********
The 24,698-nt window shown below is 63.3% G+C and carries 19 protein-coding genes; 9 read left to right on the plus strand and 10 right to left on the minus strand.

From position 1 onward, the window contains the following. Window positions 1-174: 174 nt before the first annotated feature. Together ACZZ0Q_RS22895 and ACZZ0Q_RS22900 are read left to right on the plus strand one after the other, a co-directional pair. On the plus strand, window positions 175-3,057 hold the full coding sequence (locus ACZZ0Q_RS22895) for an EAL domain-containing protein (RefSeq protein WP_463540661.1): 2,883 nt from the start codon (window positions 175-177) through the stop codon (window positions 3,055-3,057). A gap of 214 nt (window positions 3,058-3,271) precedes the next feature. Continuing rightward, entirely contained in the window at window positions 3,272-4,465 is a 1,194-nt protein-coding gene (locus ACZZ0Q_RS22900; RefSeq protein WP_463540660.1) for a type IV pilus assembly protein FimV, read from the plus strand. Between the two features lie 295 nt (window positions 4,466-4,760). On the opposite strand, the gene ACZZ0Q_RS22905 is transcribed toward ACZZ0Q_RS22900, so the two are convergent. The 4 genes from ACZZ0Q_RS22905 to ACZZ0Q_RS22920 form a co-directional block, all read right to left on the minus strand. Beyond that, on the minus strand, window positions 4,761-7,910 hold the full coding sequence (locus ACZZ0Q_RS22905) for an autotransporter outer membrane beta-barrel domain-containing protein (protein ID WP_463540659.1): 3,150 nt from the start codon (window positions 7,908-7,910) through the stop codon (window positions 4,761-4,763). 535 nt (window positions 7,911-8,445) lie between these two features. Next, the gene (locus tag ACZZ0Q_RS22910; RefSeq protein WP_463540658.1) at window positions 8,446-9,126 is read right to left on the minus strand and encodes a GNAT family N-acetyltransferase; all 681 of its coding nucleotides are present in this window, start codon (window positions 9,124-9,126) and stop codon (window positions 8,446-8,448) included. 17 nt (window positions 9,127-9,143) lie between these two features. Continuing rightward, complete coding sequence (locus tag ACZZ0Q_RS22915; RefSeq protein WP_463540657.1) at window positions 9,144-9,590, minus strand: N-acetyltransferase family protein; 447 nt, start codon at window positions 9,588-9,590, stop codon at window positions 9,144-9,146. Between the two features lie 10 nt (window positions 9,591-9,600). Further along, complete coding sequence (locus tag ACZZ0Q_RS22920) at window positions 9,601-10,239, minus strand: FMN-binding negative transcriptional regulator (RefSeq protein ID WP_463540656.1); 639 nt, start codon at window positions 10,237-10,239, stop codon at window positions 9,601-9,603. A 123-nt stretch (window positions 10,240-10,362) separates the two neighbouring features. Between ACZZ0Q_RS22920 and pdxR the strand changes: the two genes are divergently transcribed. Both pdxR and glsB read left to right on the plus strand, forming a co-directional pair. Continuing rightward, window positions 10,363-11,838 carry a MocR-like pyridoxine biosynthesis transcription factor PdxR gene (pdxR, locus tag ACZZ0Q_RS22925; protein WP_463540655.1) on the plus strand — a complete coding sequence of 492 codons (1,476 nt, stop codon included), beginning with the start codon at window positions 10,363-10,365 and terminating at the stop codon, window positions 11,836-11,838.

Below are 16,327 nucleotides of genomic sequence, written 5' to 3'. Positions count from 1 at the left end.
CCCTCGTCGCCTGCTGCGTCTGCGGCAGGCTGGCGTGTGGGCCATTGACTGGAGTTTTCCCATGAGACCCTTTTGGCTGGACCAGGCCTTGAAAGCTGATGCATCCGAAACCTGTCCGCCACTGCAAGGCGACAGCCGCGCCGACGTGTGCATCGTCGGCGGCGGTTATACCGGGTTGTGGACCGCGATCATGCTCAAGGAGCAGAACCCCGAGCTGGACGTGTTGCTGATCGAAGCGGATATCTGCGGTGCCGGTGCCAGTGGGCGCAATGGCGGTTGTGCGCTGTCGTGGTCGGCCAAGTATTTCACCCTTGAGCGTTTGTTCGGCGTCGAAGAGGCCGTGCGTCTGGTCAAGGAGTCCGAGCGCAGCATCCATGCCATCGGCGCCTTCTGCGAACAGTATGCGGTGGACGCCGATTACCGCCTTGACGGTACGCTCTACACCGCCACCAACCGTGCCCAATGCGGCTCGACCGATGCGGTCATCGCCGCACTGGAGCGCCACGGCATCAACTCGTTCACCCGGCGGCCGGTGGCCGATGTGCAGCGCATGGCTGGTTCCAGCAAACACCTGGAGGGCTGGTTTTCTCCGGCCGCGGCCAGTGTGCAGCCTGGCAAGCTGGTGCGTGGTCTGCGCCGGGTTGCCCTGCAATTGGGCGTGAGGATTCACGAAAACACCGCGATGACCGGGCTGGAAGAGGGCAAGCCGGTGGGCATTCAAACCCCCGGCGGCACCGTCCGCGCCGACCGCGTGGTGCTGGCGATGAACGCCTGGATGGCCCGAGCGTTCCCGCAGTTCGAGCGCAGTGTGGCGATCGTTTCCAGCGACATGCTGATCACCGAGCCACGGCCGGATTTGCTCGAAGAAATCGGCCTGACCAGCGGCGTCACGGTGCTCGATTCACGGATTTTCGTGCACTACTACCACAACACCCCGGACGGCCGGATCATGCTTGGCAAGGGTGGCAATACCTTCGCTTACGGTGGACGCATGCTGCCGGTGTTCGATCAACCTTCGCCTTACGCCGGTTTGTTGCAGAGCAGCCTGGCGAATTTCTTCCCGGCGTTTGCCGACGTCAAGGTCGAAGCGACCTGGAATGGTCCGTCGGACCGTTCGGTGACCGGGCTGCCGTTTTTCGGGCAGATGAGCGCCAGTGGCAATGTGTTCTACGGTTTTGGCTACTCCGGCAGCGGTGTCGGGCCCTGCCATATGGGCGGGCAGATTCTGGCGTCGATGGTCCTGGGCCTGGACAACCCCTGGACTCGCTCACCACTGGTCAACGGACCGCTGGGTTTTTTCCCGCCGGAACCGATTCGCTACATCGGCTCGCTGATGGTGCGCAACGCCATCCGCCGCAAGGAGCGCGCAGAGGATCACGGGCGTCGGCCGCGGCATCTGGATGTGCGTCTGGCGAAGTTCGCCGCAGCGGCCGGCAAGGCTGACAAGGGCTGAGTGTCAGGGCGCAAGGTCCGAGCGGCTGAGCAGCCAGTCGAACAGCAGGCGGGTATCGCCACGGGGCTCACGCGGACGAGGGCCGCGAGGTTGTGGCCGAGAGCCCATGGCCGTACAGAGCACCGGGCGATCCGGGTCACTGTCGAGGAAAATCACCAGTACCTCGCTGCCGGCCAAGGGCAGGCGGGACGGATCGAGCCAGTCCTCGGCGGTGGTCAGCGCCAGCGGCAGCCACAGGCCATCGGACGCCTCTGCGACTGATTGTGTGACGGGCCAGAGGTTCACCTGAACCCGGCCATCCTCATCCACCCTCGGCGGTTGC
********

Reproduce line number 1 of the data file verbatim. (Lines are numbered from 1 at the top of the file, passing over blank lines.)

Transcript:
The 24,698-nt window shown below is 63.3% G+C and carries 19 protein-coding genes; 9 read left to right on the plus strand and 10 right to left on the minus strand.